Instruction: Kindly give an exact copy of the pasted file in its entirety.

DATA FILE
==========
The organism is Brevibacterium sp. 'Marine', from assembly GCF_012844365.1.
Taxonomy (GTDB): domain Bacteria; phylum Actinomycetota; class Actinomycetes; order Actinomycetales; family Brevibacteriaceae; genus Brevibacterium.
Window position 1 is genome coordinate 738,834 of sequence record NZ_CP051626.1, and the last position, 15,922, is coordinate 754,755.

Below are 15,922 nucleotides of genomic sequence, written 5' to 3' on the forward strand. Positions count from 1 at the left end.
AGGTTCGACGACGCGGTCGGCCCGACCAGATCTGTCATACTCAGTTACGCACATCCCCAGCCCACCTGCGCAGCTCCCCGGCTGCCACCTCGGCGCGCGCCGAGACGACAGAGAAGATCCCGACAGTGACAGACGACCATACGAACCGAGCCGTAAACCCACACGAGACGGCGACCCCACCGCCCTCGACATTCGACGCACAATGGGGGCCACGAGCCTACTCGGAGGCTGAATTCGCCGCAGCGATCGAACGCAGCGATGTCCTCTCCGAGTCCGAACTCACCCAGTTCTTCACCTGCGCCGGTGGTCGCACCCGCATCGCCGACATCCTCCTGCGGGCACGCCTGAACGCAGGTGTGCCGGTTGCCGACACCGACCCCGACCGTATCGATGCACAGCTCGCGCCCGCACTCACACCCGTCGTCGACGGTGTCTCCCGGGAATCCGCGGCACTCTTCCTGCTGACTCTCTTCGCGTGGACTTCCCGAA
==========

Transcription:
The organism is Brevibacterium sp. 'Marine', from assembly GCF_012844365.1.
Taxonomy (GTDB): domain Bacteria; phylum Actinomycetota; class Actinomycetes; order Actinomycetales; family Brevibacteriaceae; genus Brevibacterium.
Window position 1 is genome coordinate 738,834 of sequence record NZ_CP051626.1, and the last position, 15,922, is coordinate 754,755.

Below are 15,922 nucleotides of genomic sequence, written 5' to 3' on the forward strand. Positions count from 1 at the left end.
AGGTTCGACGACGCGGTCGGCCCGACCAGATCTGTCATACTCAGTTACGCACATCCCCAGCCCACCTGCGCAGCTCCCCGGCTGCCACCTCGGCGCGCGCCGAGACGACAGAGAAGATCCCGACAGTGACAGACGACCATACGAACCGAGCCGTAAACCCACACGAGACGGCGACCCCACCGCCCTCGACATTCGACGCACAATGGGGGCCACGAGCCTACTCGGAGGCTGAATTCGCCGCAGCGATCGAACGCAGCGATGTCCTCTCCGAGTCCGAACTCACCCAGTTCTTCACCTGCGCCGGTGGTCGCACCCGCATCGCCGACATCCTCCTGCGGGCACGCCTGAACGCAGGTGTGCCGGTTGCCGACACCGACCCCGACCGTATCGATGCACAGCTCGCGCCCGCACTCACACCCGTCGTCGACGGTGTCTCCCGGGAATCCGCGGCACTCTTCCTGCTGACTCTCTTCGCGTGGACTTCCCGAA